There have been a few VR games that have been converted in to a regular style game making it accessible to everyone who don’t necessarily own a VR device. Some have done relatively well whereas others not so much, but that is where The Invisible Hours comes in. It’s a different gaming experience to what most players would be used to. But to say that The Invisible Hours is a unique experience that has never been done before wouldn’t necessarily be the whole truth, as games like this have been done countless times but this offers something a little different to the rest. It’s narrative is where this game looks to succeed and stand out from the crowd in terms of an immersive experience that grips the player. While it is fairly unique in its own little style, we have seen so many games before it that adopts a similar style in story telling but it’s in its narrative and how things unfold that gives this game its uniqueness.
The story is a murder mystery within a massive mansion where the host of the gathering is killed on site with each and every character being a suspect, including the detective conducting the investigation. The real grittiness here though is provided by the fact that each and every character in the game have a huge secret relating to why they are in that house in the first place. There are dirty secrets, conspiracies, scandals and so much more to take in within the main story and it all ties in incredibly well. This kind of story telling could be mistaken for being something right out of Agatha Christie’s top draw of novels. Its story and how things unfold with its twists and turns is certainly something that stuck in my mind for a while after completion. Each character has there own little story within the main story line and it is imperative that players experience every one of these character specific story lines to truly get the full narrative experience that The Invisible Hours has to offer. Doing this obviously encourages multiple play throughs but by doing so will give you a very intense but enjoyable story.
Gameplay is almost non existent in The Invisible Hours which is disappointing but this is mainly down to the fact that it has been converted from initially being a Virtual Reality title. It almost acts as a “fly on the wall” scenario with not much else to do other than move the camera around the house, following whichever character you choose to concentrate on from a narrative point of view. Things around the house can be interacted with though, like letters relating to the story, some diary entries and a few other things that give a little deeper insight in to the characters and why they are all together in the mansion.
There is also a fast forward and rewind feature that can be used just in case you want to see what was actually going on in the dining room while the detective was talking to someone else in the library. It’s a clever feature and one that can be used as often or as little as you want. It really does depend on how you want to take in the whole experience whether that be rewinding scenes or by doing multiple play throughs but if players are expecting a deep gameplay experience then they are going to be very disappointed because this is essentially a story to be watched and observed rather than played. While the gameplay is shallow what there is of it is pretty solid but it’s limitations could be the games main downfall also limiting its appeal to only a certain amount of players depending on their taste in gaming experiences.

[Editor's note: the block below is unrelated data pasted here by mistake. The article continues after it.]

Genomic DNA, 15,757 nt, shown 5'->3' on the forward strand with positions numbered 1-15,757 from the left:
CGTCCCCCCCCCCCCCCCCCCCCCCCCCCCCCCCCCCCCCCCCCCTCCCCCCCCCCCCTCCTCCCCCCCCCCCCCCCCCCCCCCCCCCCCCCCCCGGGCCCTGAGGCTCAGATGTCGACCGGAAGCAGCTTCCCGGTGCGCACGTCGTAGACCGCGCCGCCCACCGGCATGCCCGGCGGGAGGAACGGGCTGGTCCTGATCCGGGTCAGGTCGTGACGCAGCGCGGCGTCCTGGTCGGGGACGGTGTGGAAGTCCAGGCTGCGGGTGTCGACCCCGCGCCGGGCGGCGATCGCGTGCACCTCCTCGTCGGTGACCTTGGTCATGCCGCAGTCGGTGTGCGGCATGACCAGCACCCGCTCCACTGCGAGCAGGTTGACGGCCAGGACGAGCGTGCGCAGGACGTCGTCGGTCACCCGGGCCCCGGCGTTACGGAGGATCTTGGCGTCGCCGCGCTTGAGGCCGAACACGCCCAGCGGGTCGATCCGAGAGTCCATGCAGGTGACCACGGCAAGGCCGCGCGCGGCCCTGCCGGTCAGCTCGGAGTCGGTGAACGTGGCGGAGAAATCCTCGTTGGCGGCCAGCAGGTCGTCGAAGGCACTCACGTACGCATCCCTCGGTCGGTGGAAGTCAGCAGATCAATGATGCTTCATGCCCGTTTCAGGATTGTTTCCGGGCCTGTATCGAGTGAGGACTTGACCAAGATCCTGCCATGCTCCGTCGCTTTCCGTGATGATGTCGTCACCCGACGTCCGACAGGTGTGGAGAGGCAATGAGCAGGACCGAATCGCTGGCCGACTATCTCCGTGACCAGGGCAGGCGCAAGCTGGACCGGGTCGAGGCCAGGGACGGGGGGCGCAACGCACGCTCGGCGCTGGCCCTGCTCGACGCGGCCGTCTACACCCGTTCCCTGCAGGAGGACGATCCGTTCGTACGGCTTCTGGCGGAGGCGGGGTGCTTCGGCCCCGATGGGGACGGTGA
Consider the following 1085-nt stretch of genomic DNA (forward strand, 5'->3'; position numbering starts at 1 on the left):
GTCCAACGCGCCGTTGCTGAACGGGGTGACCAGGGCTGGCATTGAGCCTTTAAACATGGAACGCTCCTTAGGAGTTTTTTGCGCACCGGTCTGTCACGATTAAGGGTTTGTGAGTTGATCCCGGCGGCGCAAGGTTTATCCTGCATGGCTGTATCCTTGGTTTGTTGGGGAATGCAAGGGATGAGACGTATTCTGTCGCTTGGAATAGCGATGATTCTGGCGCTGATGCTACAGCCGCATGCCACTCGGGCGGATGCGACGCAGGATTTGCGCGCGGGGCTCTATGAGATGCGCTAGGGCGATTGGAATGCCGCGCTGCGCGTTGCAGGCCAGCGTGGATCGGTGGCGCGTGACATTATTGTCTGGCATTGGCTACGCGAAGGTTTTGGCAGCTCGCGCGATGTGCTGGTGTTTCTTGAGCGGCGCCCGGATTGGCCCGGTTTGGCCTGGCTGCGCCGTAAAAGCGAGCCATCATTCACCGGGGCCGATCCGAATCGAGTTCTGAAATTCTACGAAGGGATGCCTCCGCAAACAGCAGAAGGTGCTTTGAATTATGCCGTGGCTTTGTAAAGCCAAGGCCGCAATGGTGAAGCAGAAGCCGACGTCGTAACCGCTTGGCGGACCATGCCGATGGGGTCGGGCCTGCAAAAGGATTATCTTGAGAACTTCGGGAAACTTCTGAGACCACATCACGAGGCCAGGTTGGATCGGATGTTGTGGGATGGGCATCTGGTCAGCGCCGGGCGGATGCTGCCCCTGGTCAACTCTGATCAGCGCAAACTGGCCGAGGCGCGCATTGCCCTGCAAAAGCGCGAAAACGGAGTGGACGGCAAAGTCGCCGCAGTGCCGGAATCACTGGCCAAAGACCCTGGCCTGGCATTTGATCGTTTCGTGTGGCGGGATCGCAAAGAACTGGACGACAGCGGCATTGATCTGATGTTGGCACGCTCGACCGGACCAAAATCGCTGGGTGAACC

There is very little to the visual style of The Invisible Hours and while it isn’t an ugly looking game, it’s certainly not very appealing either. It’s very clear from the get go that this art style has been implemented to coincide with its Virtual Reality release, which makes it all the more disappointing that there really hasn’t been much done to improve the visual style to cater for its general release. I would have hoped that the developers would have done something to increase visual fidelity and improve on them for a non VR release, just to add something extra for regular console players. Animations are jerky and very limited in terms of flowing movement. Character models are very basic looking and don’t have much detail at all with things like hair and lip syncing being very stiff and almost dated looking. The scenic approach isn’t too bad though with some lighting effects that really add to the mood setting of the game and the mansion itself is fairly well represented.
While it’s story is its main strength, it’s main weakness is how the story is acted out. The voice acting at times is dreadful, with wooden acting that sounds like it’s being read from a script by robots. It’s unfortunate that the character representation is so monotone, especially when you consider how gripping the story ends up being. Some of the actors are better than others but none of them really have a stand out performance and I feel that for such an integral part of a game of this style, I really would have expected a lot more from the developers to really nail down the characters performance. The Invisible Hours is a game that will appeal to very few gamers outside of the VR version and while it has its charm and gripping story, it’s sadly let down by its very noticeable shortfalls and is severely lacking in areas that could of been done so much better. The story is great but the rest of it isn’t.